• The matter has been remitted to the Minister for redetermination.
  • If the Minister were to appeal the Court’s decision, the deadline to file the appeal is September 30, 2020 (since, under the Federal Courts Act, July and August do not count in the time for an appeal).
  • This is the second judicial review of the refusal of a CSP in Canada (see our bulletin on the first judicial review here—this decision is currently under appeal). In both cases, the Federal Court held that the Minister’s refusal to grant a CSP was unreasonable on the basis that the Minister did not adequately consider CETA in interpreting Canada’s CSP legislation.

Background

ViiV filed an application for a CSP in relation to the drug JULUCA® and Canadian Patent No 2,606,282. JULUCA® is the first fixed-dose combination drug approved in Canada containing the medicinal ingredients dolutegravir and rilpivirine. The 282 Patent has claims directed to dolutegravir; however, none of the claims of the 282 Patent is directed to rilpivirine.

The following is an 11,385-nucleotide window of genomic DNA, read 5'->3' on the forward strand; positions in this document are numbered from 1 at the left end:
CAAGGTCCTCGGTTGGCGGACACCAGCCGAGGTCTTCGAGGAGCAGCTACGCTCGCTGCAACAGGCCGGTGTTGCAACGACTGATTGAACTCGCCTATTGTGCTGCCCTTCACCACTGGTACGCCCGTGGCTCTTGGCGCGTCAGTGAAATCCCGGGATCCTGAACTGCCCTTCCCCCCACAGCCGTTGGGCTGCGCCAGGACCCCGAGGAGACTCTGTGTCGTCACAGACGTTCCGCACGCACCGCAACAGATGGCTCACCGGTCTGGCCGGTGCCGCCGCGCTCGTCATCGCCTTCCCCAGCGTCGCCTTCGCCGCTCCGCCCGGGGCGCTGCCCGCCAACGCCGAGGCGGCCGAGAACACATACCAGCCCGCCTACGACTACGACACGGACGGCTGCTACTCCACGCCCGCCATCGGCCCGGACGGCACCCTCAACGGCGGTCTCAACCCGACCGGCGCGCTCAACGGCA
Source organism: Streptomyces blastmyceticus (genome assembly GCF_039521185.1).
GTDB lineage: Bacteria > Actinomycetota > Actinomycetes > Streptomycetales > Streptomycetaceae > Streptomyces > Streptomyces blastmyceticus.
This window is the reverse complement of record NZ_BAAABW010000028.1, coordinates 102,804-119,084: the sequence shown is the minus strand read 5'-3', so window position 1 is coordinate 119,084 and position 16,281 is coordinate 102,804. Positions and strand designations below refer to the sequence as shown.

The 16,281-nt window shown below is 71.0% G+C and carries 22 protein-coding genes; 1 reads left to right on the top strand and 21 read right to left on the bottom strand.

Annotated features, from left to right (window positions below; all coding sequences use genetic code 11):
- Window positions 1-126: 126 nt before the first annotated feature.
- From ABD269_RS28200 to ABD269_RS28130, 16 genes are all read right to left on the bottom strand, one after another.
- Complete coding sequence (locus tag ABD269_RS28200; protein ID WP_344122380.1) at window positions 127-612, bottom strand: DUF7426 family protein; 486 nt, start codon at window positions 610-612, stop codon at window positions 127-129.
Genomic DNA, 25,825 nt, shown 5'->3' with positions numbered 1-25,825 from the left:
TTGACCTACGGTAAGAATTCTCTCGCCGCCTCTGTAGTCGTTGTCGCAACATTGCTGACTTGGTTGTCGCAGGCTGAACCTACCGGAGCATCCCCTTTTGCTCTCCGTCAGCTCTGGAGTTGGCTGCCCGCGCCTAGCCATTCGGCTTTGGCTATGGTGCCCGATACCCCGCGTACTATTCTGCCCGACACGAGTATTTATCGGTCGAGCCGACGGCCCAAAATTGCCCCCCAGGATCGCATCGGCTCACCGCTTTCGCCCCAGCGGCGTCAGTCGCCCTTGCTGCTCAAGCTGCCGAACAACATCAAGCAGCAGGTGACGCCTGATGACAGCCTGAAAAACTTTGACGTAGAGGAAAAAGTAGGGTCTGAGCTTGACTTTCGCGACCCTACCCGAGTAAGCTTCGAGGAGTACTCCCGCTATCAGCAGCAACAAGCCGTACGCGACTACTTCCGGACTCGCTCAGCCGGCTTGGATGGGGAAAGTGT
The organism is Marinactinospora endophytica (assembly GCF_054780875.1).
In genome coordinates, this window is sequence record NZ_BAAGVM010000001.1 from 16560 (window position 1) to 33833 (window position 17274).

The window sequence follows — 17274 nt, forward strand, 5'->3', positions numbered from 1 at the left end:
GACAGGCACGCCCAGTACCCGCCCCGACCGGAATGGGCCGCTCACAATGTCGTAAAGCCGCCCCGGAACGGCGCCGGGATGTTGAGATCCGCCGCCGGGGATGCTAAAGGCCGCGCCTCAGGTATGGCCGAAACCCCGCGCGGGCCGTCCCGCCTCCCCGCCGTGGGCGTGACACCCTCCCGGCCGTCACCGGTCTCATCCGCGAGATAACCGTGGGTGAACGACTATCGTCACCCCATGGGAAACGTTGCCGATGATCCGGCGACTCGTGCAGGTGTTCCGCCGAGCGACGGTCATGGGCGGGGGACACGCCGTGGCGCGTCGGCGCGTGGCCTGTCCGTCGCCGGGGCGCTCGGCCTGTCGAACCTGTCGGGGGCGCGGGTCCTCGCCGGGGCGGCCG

The Minister refused to grant a CSP on the basis that the 282 Patent contained claims directed to only one of the medicinal ingredients in JULUCA®, rather than both medicinal ingredients. In the Minister’s view, Canada’s CSP legislation requires that an eligible patent contain a claim for the combination of all the medicinal ingredients in the drug product. The Minister argued that this interpretation accurately reflected CETA’s requirement that a basic patent protects “a product as such”. In coming to this conclusion, the Minister relied primarily on the Regulatory Impact Analysis Statement (RIAS) for the CSP Regulations and Health Canada’s CSP Guidance Document to help interpret the relevant provisions of the Patent Act and the CSP Regulations.